I was already looking foreward to the latest episode of Doctor Who which stars the fist female incarnation of theTime Lord played by the uber-talented Jodie Whittaker and a fresh behind the scenes team led by Broadchurch and Torchwood show runner Chris Chibnall, who earlier this year announced that the writers and the directors of the upcoming series would be the most diverse in the shows 55-year old history.
Alongside acclaimed children author and children laureate Malorie Blackman was the screen and theatre writer Vinay Patel both becoming the first and second (respectively) BAME on Doctor Who.
I was already looking forward to the new series and the positivity that a change in the lead characters gender has brung to the series new time slot on Sunday evenings and with all episodes so far being strong on themes of social justice and inclusion was expecting the same level of cultural and racial sensitivity even with a title like ‘The Demons of the Punjab’.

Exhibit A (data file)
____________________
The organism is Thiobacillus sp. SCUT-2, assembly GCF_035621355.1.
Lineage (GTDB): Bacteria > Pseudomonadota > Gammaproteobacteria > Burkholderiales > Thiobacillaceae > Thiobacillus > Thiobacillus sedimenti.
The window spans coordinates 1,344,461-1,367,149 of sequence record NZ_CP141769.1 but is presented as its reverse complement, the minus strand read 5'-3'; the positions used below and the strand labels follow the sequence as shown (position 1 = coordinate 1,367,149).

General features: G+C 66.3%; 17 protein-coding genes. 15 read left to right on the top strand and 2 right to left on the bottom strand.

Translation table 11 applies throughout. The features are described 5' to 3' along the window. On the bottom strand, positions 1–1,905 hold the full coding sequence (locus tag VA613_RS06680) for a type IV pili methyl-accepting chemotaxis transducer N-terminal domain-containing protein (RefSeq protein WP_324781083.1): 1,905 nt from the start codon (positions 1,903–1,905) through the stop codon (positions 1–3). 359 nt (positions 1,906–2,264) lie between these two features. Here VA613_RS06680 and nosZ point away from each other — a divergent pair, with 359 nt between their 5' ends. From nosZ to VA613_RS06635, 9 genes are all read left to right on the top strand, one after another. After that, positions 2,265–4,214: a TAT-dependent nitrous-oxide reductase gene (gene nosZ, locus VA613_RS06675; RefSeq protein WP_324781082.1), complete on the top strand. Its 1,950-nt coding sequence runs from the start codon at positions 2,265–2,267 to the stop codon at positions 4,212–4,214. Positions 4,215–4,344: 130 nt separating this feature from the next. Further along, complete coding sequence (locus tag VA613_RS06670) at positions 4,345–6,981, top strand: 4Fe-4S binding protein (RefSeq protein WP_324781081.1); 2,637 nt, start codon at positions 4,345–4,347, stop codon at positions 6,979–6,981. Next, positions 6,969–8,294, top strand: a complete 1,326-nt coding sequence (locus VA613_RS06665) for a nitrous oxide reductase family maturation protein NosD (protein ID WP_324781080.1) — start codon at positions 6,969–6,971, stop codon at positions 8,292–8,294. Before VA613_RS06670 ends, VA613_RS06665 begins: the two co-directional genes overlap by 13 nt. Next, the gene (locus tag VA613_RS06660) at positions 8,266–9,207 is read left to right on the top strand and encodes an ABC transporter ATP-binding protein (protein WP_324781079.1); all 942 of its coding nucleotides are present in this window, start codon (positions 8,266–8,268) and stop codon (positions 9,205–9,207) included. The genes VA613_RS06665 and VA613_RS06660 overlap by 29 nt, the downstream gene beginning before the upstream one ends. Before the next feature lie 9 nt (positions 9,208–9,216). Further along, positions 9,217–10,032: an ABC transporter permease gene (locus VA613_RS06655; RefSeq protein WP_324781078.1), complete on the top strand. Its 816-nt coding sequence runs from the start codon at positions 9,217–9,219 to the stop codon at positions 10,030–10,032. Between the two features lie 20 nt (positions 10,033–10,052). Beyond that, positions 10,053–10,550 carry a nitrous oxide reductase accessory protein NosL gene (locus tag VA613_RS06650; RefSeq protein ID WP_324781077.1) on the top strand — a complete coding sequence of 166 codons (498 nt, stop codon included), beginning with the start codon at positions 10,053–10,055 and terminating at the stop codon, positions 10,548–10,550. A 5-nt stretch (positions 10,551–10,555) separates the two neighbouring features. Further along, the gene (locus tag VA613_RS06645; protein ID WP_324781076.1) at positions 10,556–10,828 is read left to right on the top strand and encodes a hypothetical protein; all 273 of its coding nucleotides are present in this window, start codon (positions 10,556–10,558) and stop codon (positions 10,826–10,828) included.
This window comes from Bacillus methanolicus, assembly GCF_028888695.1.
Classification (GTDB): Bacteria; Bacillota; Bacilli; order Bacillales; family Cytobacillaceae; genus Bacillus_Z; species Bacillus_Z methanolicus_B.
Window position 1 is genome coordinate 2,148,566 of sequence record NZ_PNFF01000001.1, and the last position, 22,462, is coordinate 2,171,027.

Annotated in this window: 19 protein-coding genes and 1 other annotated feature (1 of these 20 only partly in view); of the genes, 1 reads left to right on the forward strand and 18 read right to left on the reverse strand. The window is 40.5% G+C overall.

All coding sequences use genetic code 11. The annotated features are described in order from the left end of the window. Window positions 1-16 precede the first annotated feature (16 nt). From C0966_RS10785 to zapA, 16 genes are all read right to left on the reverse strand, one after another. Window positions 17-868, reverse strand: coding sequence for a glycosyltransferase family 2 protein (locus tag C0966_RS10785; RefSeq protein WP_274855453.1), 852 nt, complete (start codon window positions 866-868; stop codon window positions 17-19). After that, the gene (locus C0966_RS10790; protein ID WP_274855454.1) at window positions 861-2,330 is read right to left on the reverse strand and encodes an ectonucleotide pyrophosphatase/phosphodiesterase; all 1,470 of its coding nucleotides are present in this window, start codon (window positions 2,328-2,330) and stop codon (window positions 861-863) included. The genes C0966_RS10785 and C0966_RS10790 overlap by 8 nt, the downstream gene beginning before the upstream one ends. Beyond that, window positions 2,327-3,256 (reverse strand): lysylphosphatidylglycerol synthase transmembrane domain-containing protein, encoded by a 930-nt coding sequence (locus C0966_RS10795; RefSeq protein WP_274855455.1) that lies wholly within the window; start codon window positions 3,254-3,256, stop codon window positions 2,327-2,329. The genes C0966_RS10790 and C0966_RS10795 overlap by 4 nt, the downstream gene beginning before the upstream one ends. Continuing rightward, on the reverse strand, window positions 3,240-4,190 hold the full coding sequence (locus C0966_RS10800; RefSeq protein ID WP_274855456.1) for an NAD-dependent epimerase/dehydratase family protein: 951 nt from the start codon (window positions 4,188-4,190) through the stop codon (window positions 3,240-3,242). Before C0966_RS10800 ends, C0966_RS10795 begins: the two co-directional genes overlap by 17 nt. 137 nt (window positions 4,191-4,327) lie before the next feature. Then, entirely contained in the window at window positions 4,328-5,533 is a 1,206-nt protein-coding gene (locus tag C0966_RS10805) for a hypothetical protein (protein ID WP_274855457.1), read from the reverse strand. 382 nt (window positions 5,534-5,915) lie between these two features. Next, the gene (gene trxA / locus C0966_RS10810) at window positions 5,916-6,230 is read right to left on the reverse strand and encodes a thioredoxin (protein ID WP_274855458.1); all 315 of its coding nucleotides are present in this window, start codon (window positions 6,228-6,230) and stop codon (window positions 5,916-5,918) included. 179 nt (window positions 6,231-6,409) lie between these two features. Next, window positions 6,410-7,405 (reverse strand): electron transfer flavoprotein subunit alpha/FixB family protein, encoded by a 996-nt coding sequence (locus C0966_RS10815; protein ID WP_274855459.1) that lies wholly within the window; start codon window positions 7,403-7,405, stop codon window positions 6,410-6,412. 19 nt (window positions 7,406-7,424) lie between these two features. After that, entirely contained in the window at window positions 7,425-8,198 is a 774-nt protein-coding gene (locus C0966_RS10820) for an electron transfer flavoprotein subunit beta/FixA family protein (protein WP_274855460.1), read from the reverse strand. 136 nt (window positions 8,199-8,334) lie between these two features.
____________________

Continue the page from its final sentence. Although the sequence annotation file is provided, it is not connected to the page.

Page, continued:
The episode did not fail bringing the character of Yaz played by Mandip Gill shared family history to the fore with the tumult of Partition in the background the story with handled deftly drawing on his own research to bring with Ms Blackmans previous episode ‘Rosa’ a story that in the context of Doctor Who and sci-fi fantasy Television ability to deal with a tricky subject matter that can be all too personally for people long denied representation of themselves and their history on mainstream media in Europe and North America.
Oh and a nice touch from the author to include Hanuman in the form of an amulet worn by a characters murdered brother to represent courage, loyalty and bravery.